Netherlands to Make ‘Man Bikes’ a Thing of the Past

by Laurel Walsh


Is this the end of the “man bike”…? And why are bicycles gendered anyhow?

Since the beginning of time for the bicycle (1817!) bikes have had genders, and dudes have rolled around on frames made specifically for their manly selves. Officials in the Netherlands say the age-old male bike design is straight up dangerous, and want man bikes off the road.

The problem: standard men’s frames have a horizontal crossbar. That’s the “top tube” in this handy diagram:


It’s really high, straight-across, and a real pain when you need to catch yourself as you fall. The Dutch government claims loads of accidents happen when men hop on and off the pesky things. Best case scenario = you get a bar in the crotch. And that’s AT BEST.

The Netherlands’ Center for Cycling Policy (Fietsberaad) is not having it. They’re recommending that everybody uses safer (and cooler) ladybikes. 

The difference between the two genders of bikes has nothing to do with anatomy or expression. It’s actually all about fashion. Women’s bicycles were first made with bars that slanted down so ladies didn’t have to lift their legs so high to saddle up. Of course this wasn’t to cater to the less-flexible among us – the lower bars were meant to keep our legs under those long-ass skirts we wore back then. Climbing onto bikes and showing ankle, shin, or more was a HUGE no-no. Hence the curvy swoop:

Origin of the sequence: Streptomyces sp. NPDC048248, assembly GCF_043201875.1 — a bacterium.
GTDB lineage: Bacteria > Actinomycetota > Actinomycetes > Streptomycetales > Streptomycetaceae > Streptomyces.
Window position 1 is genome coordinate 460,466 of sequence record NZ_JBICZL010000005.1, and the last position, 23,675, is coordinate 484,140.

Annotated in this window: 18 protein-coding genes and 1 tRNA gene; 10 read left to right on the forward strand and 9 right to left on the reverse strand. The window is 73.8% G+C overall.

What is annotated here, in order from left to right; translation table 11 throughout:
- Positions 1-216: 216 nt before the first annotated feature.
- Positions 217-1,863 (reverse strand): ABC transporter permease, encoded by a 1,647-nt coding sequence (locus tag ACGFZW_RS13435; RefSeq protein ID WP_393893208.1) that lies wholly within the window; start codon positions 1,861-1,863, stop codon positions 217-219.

Get it girl.

In those days the tilted bars made bikes weaker than the horizontal bars did, but it wasn’t considered ladylike for women to ride bikes as roughly as men did anyhow. That changed of course, along with the end (pretty much) of boneshaker wooden bikes and the use of stronger metallic frame materials. But the gendered bike frame tradition is a stubborn one, lasting long after we shed the skirts.


No skirt, no problem.

Modern women’s bikes are just as sturdy as men’s, and according to the Netherlands, the slanty bars really are the way to go. They say the male design “only creates problems and is not functional.” As the first country to recommend ditching the design, it’ll be neat to see whether the Netherlands sets the stage for other governments to send man bikes to the curb.


Thanks to De Telegrafaf Binnenland.

Photos via, and

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